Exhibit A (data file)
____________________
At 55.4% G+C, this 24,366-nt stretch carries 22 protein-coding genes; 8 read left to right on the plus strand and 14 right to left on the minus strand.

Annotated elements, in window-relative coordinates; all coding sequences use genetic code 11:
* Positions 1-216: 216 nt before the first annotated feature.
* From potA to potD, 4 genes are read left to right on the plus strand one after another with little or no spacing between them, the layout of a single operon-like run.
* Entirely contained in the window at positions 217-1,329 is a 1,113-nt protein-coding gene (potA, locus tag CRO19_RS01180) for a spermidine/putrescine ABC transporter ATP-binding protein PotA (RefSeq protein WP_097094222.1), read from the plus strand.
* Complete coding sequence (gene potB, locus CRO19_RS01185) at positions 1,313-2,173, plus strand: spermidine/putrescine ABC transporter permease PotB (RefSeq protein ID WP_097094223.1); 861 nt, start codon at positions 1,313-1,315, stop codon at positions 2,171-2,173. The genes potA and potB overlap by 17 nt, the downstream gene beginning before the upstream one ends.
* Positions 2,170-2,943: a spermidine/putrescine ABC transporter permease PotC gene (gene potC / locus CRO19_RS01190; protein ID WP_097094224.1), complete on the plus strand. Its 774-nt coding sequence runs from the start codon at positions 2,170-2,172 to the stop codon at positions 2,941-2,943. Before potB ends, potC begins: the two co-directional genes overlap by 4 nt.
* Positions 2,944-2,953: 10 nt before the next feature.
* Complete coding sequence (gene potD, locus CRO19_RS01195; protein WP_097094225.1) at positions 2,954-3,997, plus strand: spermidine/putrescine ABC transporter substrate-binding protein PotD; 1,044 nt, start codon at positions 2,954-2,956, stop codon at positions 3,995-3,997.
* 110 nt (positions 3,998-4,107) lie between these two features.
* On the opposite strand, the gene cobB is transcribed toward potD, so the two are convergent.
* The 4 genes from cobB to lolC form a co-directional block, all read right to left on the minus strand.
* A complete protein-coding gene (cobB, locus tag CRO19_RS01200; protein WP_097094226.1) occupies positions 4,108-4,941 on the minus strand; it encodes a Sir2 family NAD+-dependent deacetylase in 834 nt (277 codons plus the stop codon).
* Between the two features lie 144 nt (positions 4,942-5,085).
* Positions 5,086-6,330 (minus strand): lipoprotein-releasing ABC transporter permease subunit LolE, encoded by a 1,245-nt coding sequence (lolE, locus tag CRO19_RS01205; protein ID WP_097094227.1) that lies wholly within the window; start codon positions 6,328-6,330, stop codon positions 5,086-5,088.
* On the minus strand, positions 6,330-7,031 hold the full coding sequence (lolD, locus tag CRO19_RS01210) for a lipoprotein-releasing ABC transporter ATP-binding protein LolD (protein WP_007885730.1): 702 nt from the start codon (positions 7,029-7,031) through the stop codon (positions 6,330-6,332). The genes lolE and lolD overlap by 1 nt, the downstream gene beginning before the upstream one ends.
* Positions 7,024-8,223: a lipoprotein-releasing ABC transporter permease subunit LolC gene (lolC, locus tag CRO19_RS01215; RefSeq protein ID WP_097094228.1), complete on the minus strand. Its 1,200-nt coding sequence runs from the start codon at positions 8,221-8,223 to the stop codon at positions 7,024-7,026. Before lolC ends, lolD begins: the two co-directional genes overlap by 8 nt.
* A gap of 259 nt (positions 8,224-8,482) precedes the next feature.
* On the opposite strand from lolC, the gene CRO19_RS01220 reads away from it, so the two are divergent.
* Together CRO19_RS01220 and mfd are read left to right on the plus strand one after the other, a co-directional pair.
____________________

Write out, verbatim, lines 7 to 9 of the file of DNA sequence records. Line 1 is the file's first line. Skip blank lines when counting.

* Positions 2,170-2,943: a spermidine/putrescine ABC transporter permease PotC gene (gene potC / locus CRO19_RS01190; protein ID WP_097094224.1), complete on the plus strand. Its 774-nt coding sequence runs from the start codon at positions 2,170-2,172 to the stop codon at positions 2,941-2,943. Before potB ends, potC begins: the two co-directional genes overlap by 4 nt.
* Positions 2,944-2,953: 10 nt before the next feature.
* Complete coding sequence (gene potD, locus CRO19_RS01195; protein WP_097094225.1) at positions 2,954-3,997, plus strand: spermidine/putrescine ABC transporter substrate-binding protein PotD; 1,044 nt, start codon at positions 2,954-2,956, stop codon at positions 3,995-3,997.